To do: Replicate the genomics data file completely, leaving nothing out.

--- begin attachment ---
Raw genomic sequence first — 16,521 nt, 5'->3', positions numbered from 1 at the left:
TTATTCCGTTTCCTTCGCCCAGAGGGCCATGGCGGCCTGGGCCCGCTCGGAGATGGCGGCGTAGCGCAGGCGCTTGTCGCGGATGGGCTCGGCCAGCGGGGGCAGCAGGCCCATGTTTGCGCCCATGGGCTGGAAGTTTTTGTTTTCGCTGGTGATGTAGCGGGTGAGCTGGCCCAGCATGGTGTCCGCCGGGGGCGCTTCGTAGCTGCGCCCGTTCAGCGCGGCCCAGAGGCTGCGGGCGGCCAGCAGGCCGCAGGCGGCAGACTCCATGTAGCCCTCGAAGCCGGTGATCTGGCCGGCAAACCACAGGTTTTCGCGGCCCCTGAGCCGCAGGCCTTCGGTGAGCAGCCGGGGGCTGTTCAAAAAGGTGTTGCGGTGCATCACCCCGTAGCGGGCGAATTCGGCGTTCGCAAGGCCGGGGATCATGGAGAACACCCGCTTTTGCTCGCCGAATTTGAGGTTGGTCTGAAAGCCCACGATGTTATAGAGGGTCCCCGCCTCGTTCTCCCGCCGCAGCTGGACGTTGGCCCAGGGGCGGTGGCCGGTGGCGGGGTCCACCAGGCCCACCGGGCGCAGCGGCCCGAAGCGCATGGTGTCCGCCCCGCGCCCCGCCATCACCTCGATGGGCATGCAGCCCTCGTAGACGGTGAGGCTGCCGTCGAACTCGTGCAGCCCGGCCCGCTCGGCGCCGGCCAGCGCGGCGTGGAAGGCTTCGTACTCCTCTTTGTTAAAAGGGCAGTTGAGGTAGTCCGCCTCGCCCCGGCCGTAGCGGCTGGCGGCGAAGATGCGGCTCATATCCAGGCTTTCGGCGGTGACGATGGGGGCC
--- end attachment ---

Raw genomic sequence first — 16,521 nt, 5'->3', positions numbered from 1 at the left:
TTATTCCGTTTCCTTCGCCCAGAGGGCCATGGCGGCCTGGGCCCGCTCGGAGATGGCGGCGTAGCGCAGGCGCTTGTCGCGGATGGGCTCGGCCAGCGGGGGCAGCAGGCCCATGTTTGCGCCCATGGGCTGGAAGTTTTTGTTTTCGCTGGTGATGTAGCGGGTGAGCTGGCCCAGCATGGTGTCCGCCGGGGGCGCTTCGTAGCTGCGCCCGTTCAGCGCGGCCCAGAGGCTGCGGGCGGCCAGCAGGCCGCAGGCGGCAGACTCCATGTAGCCCTCGAAGCCGGTGATCTGGCCGGCAAACCACAGGTTTTCGCGGCCCCTGAGCCGCAGGCCTTCGGTGAGCAGCCGGGGGCTGTTCAAAAAGGTGTTGCGGTGCATCACCCCGTAGCGGGCGAATTCGGCGTTCGCAAGGCCGGGGATCATGGAGAACACCCGCTTTTGCTCGCCGAATTTGAGGTTGGTCTGAAAGCCCACGATGTTATAGAGGGTCCCCGCCTCGTTCTCCCGCCGCAGCTGGACGTTGGCCCAGGGGCGGTGGCCGGTGGCGGGGTCCACCAGGCCCACCGGGCGCAGCGGCCCGAAGCGCATGGTGTCCGCCCCGCGCCCCGCCATCACCTCGATGGGCATGCAGCCCTCGTAGACGGTGAGGCTGCCGTCGAACTCGTGCAGCCCGGCCCGCTCGGCGCCGGCCAGCGCGGCGTGGAAGGCTTCGTACTCCTCTTTGTTAAAAGGGCAGTTGAGGTAGTCCGCCTCGCCCCGGCCGTAGCGGCTGGCGGCGAAGATGCGGCTCATATCCAGGCTTTCGGCGGTGACGATGGGGGCC